"When you continue to chase your fears and go on, something happens to you."
Many people think of a New Year’s Resolution each year. Their intentions are on point. They want to better an aspect of themselves, their work, health, or relationships. At this time, change seems exciting and maintainable. However, a few months or even weeks later, people lose sight of their resolution; they fall into old habits. They mess up once and deem their resolution as a failure.
As a Millennial Consultant for businesses and Therapist and Coach for this generation, I have learned through working with my clients and through research that change can happen at any time of the year, at any moment, any day, and any hour. Change is not something that happens over a period of time. Change happens in a moment.
Creating Lasting Change
1. Identify your beliefs.
What are your beliefs regarding your ability to change? Do you believe you can’t do it? Are your thoughts a combination of “Who do you think you are?” or “If I change and be happy, then I won’t know what else to focus on and work on?” Identifying the beliefs you have about yourself in the particular subject you want to focus on is necessary to be able to change them to more helpful beliefs.
2. Drastically change them.
Now that you have identified your beliefs, it’s time to change them. I mean 360 degrees change them. In order to facilitate change, you have to begin telling yourself that you can. These thoughts could like this: “I know this is uncomfortable, but I have done uncomfortable things before, and I can do it again”, “I am worthy of being happy”, “I am good enough”, “I am capable”, “There’s no other option. This is happening.”, and “I am capable of making this change.”
Write them down. Put them in a place where you will see them frequently.
3. Create a routine.
Make it easy on yourself! Look at all the things you need in order to be successful in your goals. Plan out your weeks so that you put time in your calendar. Whether that is 30 minutes to go to the gym, or two hours of networking per week, add that to your schedule as something that is not an option.
4. Be specific.
It is important that you are specific with what exactly you are going to do. Using the example in point 3, if you want to begin networking two hours per week, identify goals that specifically measure the progress. For example, I would make the goal specific by stating that I will attend one networking event per week (one hour) on Friday mornings and reach out to 10 contacts via email to schedule coffee on Tuesday afternoons from 1p-2pm. I will do this for 4 weeks and re-evaluate.
5. Make it a habit.
It takes 30 days to make a habit. These first 30 days it may feel like you are forcing yourself to follow-through. This is the hardest part. After this time, it often becomes a muscle memory - something you don’t even think about doing anymore, you just do it. For example, football players don’t relearn how to throw the football each week, they have built on the practice they have to strengthen that skill. They could throw a football well probably in their sleep. You will do the same if you work extra hard in the beginning. You will, too, be able to throw the football in your sleep. Figuratively, of course.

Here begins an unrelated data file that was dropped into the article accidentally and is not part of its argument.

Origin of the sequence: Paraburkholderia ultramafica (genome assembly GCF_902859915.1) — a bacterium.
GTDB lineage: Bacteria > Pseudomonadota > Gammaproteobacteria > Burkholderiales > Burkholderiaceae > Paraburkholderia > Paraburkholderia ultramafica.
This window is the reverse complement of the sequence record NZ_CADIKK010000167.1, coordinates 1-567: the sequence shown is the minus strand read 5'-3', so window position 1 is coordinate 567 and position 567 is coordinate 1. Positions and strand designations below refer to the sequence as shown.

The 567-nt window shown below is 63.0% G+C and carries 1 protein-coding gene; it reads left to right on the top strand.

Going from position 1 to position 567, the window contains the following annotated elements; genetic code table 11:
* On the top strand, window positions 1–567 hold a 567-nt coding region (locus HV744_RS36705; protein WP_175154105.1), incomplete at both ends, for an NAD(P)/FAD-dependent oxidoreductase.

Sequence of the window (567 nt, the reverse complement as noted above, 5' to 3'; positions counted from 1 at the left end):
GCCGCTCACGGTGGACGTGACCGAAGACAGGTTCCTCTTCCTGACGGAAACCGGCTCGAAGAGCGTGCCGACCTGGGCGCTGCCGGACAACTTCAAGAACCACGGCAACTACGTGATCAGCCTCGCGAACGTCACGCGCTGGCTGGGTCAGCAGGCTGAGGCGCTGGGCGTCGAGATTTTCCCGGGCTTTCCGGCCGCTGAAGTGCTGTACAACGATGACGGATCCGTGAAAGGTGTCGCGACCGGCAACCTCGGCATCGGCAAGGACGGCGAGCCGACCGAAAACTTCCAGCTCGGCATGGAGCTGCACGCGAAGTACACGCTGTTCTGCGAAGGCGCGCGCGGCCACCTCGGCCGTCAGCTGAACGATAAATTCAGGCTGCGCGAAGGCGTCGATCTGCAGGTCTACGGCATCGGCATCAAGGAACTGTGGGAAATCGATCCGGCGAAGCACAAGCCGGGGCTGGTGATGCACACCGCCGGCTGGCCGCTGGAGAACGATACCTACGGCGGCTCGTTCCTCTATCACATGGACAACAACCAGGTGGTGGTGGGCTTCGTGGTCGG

6. Visualize your success.
Our thoughts create our reality. Take a moment to close your eyes. What would it look like when you reach your goal? How will you feel? What do you notice around you? What can you see or hear? What do you smell or taste? If you reach out your arm, what would you touch? Create the vision of success in your mind; you’re more likely to make it a reality.
Again, I need a visual aid for this. I have used vision boards for myself and with clients. Create a vision board with words, pictures, quotes, etc. of what your goals look like. Visualize it.
7. Be curious about not following through.
It’s inevitable that you may not follow through with your plan at some point along the journey. THAT’S OK. If you don’t, don’t discount your entire journey as a failure. If one of your table’s leg is broken, you would fix the leg, not throw the entire table away. Be curious as to what prevented you from following through in that moment or that day. Need a day off from this a week? Make that a part of your routine. Listen to yourself and what you need. Because we don’t push 100%, 100% of the time does not mean that our entire progress is a failure. It’s not failure. It’s an opportunity to explore your needs. You have still made steps toward reaching your goal. You are still better than when you started. Don’t give up.
8. Recognize your progress.
I am visual learner. I need physical proof of my results. If you’re like me, some ideas in recognizing your progress is drawing a picture of a thermometer. On the side, you will put the points along your change that are measuring markers. For example, if your goal is losing 20lb, put 0lb at the bottom of the thermometer, put 10 in the middle, and 20 at the top. Each pound you lose, you can color a portion of the thermometer to show your progress. You can do this for virtually any goal!
When we recognize your progress, it sometimes feels uncomfortable to praise yourself. This is an opportunity for self-compassion. Pat yourself on the back. Take yourself on a date. Write a letter to yourself about how hard you have worked and how proud you are. Instead of focusing on how much you have to go, look at how far you have come and the progress you have made.
Doubt can only fuel you to prove yourself wrong.
Robin Helget, LMSW, CPT